The Apocalypse Codex - Charles Stross

~~Moved from GR~~

 

The Apocalypse Codex

by Charles Stross

 

After his last job as the tethered goat for a bunch of insane apocalypse-desiring cultists, Bob Howard, computational demonologist, is hoping for a little rest and relaxation so that he can try to shake his recent partial transformation into a demonic Eater of Souls. When he finally returns to work at The Laundry, the top-secret ministry of magic, he thinks his wish has been granted--after all, how hard can his new leadership and resource management position be?

Soon, he is embroiled in yet another cultist conspiracy: an American televangelist seems to be channelling a little too much Lovecraft in his sermons, so Bob is sent out to America to manage an off-the-books investigative team. He must battle with religious zealots, creepy creatures that crawl into brains and zombify their hosts, the terrifyingly harsh American equivalent to the Laundry, and (worst of all) rather a lot of bureaucracy. Can Bob make it through, save his assets, prevent the waking of a Lovecraftian sleeper, and, most difficult of all, can he keep all of his paperwork straight?

Somehow, this book fell a little flat for me. It's still a fun mixture of comedy and horror--but it's precisely the same mixture that I encountered in the last three books. I'm not sure why, but the series failed to make the transition from absurdist comedy to something with more depth. For me to really get sucked into a story, I have to genuinely care about the characters and feel anxiety for them; otherwise, the constant danger and disaster and damage just becomes something of a drag. I like Bob, I really do, but I don't think I particularly care about him, and the same holds true for most of the secondary characters. This general detachment was exacerbated in this book by the way that everyone around Bob kept harping on and on about how special and unique and intelligent he is. At one point, one character comments that one of his special talents is being underestimated. That talent must work overtime on me, because four books in, I still don't see what he's done to gain such respect and such a reputation as a rule-breaker. In the first book, he's a tech nerd with a few clever thoughts, in the second and third, he plays the Damsel in Distress, and in all the books, he sticks straight to the script that the Laundry gives him. Don't get me wrong; I found all that hilarious, but it means that the only indication of Bob's special talents comes from all the people around him telling him how brilliant he is. For me, part of the attraction of the stories was that Bob is a normal bloke, a tech nerd, who, despite being no one special, is forced into absurdly dangerous situations. I spent a large portion of the book musing on this, and what I see as unearned adulation tends to decrease whatever empathy I have for Bob.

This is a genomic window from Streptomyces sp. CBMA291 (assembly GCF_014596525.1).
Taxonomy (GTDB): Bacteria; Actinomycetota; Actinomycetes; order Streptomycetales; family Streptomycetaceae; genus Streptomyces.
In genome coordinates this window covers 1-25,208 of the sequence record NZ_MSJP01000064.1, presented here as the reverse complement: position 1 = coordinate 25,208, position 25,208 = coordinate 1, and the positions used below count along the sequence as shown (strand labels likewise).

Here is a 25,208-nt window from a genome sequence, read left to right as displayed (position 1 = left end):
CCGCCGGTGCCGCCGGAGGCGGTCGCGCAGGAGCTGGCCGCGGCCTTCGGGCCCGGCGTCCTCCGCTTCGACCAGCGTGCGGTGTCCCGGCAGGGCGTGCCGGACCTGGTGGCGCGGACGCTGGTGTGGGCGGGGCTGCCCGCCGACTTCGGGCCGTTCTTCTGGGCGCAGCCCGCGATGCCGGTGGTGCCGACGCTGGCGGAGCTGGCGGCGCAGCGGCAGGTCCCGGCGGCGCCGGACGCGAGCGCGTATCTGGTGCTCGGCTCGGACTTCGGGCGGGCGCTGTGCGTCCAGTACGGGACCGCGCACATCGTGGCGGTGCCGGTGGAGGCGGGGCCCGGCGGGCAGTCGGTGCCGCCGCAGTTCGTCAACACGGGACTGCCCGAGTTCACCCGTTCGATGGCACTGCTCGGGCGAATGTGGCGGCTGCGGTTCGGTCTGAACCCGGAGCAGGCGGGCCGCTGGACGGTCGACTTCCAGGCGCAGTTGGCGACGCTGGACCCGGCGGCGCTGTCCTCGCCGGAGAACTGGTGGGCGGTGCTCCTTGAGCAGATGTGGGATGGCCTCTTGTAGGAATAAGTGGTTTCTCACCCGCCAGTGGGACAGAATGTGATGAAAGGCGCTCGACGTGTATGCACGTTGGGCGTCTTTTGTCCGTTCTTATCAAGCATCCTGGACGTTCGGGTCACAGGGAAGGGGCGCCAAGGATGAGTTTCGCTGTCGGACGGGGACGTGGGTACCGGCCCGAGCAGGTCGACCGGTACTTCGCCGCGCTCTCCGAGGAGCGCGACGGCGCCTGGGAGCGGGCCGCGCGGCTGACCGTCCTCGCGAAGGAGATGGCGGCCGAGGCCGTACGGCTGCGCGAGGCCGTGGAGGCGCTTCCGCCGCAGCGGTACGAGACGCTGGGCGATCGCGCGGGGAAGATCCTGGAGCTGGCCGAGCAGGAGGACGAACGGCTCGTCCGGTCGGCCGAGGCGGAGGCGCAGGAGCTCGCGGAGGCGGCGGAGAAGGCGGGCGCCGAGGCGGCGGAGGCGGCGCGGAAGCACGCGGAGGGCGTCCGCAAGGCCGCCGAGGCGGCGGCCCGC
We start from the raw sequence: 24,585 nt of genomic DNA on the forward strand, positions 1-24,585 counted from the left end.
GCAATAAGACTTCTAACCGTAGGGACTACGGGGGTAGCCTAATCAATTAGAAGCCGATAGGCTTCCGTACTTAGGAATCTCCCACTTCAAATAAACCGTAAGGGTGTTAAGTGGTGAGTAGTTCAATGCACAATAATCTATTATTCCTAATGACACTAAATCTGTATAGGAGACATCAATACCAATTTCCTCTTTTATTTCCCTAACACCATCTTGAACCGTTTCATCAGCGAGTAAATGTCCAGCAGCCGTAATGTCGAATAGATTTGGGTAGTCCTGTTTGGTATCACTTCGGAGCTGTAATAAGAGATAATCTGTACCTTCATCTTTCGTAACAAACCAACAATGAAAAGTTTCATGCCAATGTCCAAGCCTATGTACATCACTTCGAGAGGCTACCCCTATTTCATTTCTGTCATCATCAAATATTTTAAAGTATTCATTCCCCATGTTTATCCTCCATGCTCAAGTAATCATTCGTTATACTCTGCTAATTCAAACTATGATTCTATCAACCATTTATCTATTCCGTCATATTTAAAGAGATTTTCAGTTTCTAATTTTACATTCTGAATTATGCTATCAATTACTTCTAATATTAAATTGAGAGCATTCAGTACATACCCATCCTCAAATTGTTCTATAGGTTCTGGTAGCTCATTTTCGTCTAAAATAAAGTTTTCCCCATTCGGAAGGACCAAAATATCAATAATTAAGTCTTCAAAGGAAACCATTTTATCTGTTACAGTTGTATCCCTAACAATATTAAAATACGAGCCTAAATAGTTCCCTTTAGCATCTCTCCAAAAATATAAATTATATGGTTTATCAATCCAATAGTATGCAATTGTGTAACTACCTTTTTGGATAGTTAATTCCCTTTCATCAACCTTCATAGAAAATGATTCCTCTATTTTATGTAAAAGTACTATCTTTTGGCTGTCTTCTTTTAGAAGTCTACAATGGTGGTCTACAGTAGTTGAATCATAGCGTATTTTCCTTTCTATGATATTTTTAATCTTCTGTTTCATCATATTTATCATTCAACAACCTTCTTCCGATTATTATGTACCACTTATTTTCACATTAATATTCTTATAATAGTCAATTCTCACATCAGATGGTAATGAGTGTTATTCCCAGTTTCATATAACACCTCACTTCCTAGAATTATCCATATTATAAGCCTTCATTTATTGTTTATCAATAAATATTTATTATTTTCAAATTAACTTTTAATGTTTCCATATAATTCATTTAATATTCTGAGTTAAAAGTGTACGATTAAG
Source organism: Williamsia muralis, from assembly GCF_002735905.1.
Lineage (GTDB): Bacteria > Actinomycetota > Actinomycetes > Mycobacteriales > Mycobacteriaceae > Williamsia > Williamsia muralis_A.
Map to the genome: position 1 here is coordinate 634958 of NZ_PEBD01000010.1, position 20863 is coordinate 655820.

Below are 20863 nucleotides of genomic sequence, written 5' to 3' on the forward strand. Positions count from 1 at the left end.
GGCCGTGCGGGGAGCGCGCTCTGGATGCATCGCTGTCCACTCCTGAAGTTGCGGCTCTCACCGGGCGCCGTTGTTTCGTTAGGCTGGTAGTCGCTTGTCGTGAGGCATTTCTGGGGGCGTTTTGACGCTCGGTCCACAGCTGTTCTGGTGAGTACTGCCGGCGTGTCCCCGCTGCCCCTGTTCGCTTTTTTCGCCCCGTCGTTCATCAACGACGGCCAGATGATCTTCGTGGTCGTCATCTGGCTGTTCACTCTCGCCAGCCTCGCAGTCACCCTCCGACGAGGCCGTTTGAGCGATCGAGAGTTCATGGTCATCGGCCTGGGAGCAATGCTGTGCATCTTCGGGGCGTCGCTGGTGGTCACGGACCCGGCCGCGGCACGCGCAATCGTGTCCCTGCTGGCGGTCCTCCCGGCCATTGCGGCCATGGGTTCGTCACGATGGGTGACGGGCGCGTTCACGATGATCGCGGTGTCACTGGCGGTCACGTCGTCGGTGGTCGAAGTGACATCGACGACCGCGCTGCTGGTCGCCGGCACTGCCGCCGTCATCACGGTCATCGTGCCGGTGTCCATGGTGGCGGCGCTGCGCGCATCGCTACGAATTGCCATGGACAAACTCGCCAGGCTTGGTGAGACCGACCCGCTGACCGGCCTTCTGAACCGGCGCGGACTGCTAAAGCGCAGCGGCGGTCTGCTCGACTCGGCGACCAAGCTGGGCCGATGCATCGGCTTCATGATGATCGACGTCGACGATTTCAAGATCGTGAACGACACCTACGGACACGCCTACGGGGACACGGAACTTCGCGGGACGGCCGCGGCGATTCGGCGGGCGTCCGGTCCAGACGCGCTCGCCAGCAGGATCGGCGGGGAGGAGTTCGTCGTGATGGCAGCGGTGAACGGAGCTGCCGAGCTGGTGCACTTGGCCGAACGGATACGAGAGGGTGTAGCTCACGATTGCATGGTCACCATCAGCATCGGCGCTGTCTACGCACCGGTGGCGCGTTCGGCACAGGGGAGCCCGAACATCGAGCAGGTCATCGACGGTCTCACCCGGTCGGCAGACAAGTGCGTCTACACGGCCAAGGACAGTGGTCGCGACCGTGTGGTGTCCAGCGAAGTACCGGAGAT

I loved the portrayal of the incredibly evil American magical black ops--they get called the Nazgul!-- and the so-called American dialogue (I got the giggles every time Stross's "American" characters "shall," "shan't," or "shat"). As an ex-protestant/evangelical-Christian and current agnostic, I also somewhat enjoyed the portrayal of the frothing-at-the-mouth-crazy evangelists. However, I'd estimate a good 40% of the book is simply there to trash evangelical Christians, and it's not nice, rueful, kindly humour--it's got a nasty, mocking, vitriolic, hate-filled edge to it. My patience was repeatedly tried by multiple smug comments that characterized all evangelicals and even all Christians as obtuse, credulous idiots. I've always been a little mixed about the horror elements in these books--I don't like it when incidental characters die, and these books tend towards huge redshirt/zombie fodder ensembles. In this book, the horror and death elements significantly overshot my threshold. One reason for this may be the scant sympathy that Bob and Stross appeared to give the most of the hapless Christian sacrifices. The books also involve a lot less nerd/Lovecraftian humour and a lot more pop-culture stuff, which is a pro if you're not a computer scientist, but for me meant that a lot more jokes went whistling over my head, missing my comprehension zone by a mile.

Overall, Apocalypse Codex is a fun continuation to the series, but because I didn't feel that it significantly increased the depth, it fell a little flat for me. If you're looking for a little light Lovecraftian horror and won't get caught up in the death toll, take a look.